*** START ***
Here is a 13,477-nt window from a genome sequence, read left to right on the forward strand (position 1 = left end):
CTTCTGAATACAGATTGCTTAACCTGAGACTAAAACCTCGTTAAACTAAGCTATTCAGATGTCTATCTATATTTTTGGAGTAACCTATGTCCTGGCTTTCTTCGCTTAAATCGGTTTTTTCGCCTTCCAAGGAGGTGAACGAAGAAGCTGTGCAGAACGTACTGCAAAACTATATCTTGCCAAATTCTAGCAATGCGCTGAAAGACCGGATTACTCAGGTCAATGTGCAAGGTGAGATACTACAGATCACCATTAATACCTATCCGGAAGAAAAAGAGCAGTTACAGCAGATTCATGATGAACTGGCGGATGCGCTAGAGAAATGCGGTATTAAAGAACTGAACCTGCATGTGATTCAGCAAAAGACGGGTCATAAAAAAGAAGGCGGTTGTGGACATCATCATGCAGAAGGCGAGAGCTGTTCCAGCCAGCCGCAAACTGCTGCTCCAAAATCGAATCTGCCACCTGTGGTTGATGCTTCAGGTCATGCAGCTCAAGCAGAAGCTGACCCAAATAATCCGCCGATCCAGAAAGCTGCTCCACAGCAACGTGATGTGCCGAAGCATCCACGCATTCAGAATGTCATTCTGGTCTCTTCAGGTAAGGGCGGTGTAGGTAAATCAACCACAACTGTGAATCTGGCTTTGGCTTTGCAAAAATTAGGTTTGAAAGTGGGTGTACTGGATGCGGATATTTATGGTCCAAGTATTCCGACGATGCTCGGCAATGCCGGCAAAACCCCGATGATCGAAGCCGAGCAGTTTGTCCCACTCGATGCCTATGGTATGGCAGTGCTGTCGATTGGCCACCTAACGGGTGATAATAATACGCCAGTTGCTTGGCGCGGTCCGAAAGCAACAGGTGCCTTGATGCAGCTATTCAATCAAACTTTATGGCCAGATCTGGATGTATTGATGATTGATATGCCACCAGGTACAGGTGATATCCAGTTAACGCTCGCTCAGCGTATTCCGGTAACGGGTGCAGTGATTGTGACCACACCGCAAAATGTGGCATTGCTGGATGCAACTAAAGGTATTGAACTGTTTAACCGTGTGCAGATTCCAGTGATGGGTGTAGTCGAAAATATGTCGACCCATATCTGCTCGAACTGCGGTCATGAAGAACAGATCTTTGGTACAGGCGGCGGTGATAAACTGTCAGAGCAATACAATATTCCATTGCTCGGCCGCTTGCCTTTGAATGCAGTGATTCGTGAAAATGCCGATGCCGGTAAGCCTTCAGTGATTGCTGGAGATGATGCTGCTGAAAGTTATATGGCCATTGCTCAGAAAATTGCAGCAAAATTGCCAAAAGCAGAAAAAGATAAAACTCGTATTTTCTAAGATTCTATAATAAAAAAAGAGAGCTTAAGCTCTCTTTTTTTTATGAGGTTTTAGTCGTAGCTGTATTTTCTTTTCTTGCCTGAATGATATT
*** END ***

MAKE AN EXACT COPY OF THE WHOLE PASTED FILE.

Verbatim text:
Here is a 13,477-nt window from a genome sequence, read left to right on the forward strand (position 1 = left end):
CTTCTGAATACAGATTGCTTAACCTGAGACTAAAACCTCGTTAAACTAAGCTATTCAGATGTCTATCTATATTTTTGGAGTAACCTATGTCCTGGCTTTCTTCGCTTAAATCGGTTTTTTCGCCTTCCAAGGAGGTGAACGAAGAAGCTGTGCAGAACGTACTGCAAAACTATATCTTGCCAAATTCTAGCAATGCGCTGAAAGACCGGATTACTCAGGTCAATGTGCAAGGTGAGATACTACAGATCACCATTAATACCTATCCGGAAGAAAAAGAGCAGTTACAGCAGATTCATGATGAACTGGCGGATGCGCTAGAGAAATGCGGTATTAAAGAACTGAACCTGCATGTGATTCAGCAAAAGACGGGTCATAAAAAAGAAGGCGGTTGTGGACATCATCATGCAGAAGGCGAGAGCTGTTCCAGCCAGCCGCAAACTGCTGCTCCAAAATCGAATCTGCCACCTGTGGTTGATGCTTCAGGTCATGCAGCTCAAGCAGAAGCTGACCCAAATAATCCGCCGATCCAGAAAGCTGCTCCACAGCAACGTGATGTGCCGAAGCATCCACGCATTCAGAATGTCATTCTGGTCTCTTCAGGTAAGGGCGGTGTAGGTAAATCAACCACAACTGTGAATCTGGCTTTGGCTTTGCAAAAATTAGGTTTGAAAGTGGGTGTACTGGATGCGGATATTTATGGTCCAAGTATTCCGACGATGCTCGGCAATGCCGGCAAAACCCCGATGATCGAAGCCGAGCAGTTTGTCCCACTCGATGCCTATGGTATGGCAGTGCTGTCGATTGGCCACCTAACGGGTGATAATAATACGCCAGTTGCTTGGCGCGGTCCGAAAGCAACAGGTGCCTTGATGCAGCTATTCAATCAAACTTTATGGCCAGATCTGGATGTATTGATGATTGATATGCCACCAGGTACAGGTGATATCCAGTTAACGCTCGCTCAGCGTATTCCGGTAACGGGTGCAGTGATTGTGACCACACCGCAAAATGTGGCATTGCTGGATGCAACTAAAGGTATTGAACTGTTTAACCGTGTGCAGATTCCAGTGATGGGTGTAGTCGAAAATATGTCGACCCATATCTGCTCGAACTGCGGTCATGAAGAACAGATCTTTGGTACAGGCGGCGGTGATAAACTGTCAGAGCAATACAATATTCCATTGCTCGGCCGCTTGCCTTTGAATGCAGTGATTCGTGAAAATGCCGATGCCGGTAAGCCTTCAGTGATTGCTGGAGATGATGCTGCTGAAAGTTATATGGCCATTGCTCAGAAAATTGCAGCAAAATTGCCAAAAGCAGAAAAAGATAAAACTCGTATTTTCTAAGATTCTATAATAAAAAAAGAGAGCTTAAGCTCTCTTTTTTTTATGAGGTTTTAGTCGTAGCTGTATTTTCTTTTCTTGCCTGAATGATATT